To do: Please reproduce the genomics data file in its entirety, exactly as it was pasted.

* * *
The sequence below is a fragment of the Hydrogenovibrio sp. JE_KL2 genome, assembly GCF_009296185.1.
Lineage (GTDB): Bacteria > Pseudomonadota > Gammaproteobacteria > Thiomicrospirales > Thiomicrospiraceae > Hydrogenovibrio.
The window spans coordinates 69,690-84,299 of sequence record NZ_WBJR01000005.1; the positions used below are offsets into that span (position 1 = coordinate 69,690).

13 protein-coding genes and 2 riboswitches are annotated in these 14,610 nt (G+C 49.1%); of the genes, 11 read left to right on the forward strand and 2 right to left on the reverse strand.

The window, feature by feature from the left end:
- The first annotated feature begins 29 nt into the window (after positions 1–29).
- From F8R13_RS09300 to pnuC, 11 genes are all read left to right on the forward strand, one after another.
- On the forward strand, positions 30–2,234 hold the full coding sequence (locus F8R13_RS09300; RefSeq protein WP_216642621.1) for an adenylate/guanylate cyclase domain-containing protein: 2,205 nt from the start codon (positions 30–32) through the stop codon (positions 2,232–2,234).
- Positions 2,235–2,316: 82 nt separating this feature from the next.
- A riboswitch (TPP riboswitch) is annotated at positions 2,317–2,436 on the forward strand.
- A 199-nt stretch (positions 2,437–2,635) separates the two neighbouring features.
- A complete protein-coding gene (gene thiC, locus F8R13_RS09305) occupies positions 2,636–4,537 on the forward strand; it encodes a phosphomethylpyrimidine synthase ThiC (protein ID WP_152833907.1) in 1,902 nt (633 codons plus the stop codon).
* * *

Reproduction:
The sequence below is a fragment of the Hydrogenovibrio sp. JE_KL2 genome, assembly GCF_009296185.1.
Lineage (GTDB): Bacteria > Pseudomonadota > Gammaproteobacteria > Thiomicrospirales > Thiomicrospiraceae > Hydrogenovibrio.
The window spans coordinates 69,690-84,299 of sequence record NZ_WBJR01000005.1; the positions used below are offsets into that span (position 1 = coordinate 69,690).

13 protein-coding genes and 2 riboswitches are annotated in these 14,610 nt (G+C 49.1%); of the genes, 11 read left to right on the forward strand and 2 right to left on the reverse strand.

The window, feature by feature from the left end:
- The first annotated feature begins 29 nt into the window (after positions 1–29).
- From F8R13_RS09300 to pnuC, 11 genes are all read left to right on the forward strand, one after another.
- On the forward strand, positions 30–2,234 hold the full coding sequence (locus F8R13_RS09300; RefSeq protein WP_216642621.1) for an adenylate/guanylate cyclase domain-containing protein: 2,205 nt from the start codon (positions 30–32) through the stop codon (positions 2,232–2,234).
- Positions 2,235–2,316: 82 nt separating this feature from the next.
- A riboswitch (TPP riboswitch) is annotated at positions 2,317–2,436 on the forward strand.
- A 199-nt stretch (positions 2,437–2,635) separates the two neighbouring features.
- A complete protein-coding gene (gene thiC, locus F8R13_RS09305) occupies positions 2,636–4,537 on the forward strand; it encodes a phosphomethylpyrimidine synthase ThiC (protein ID WP_152833907.1) in 1,902 nt (633 codons plus the stop codon).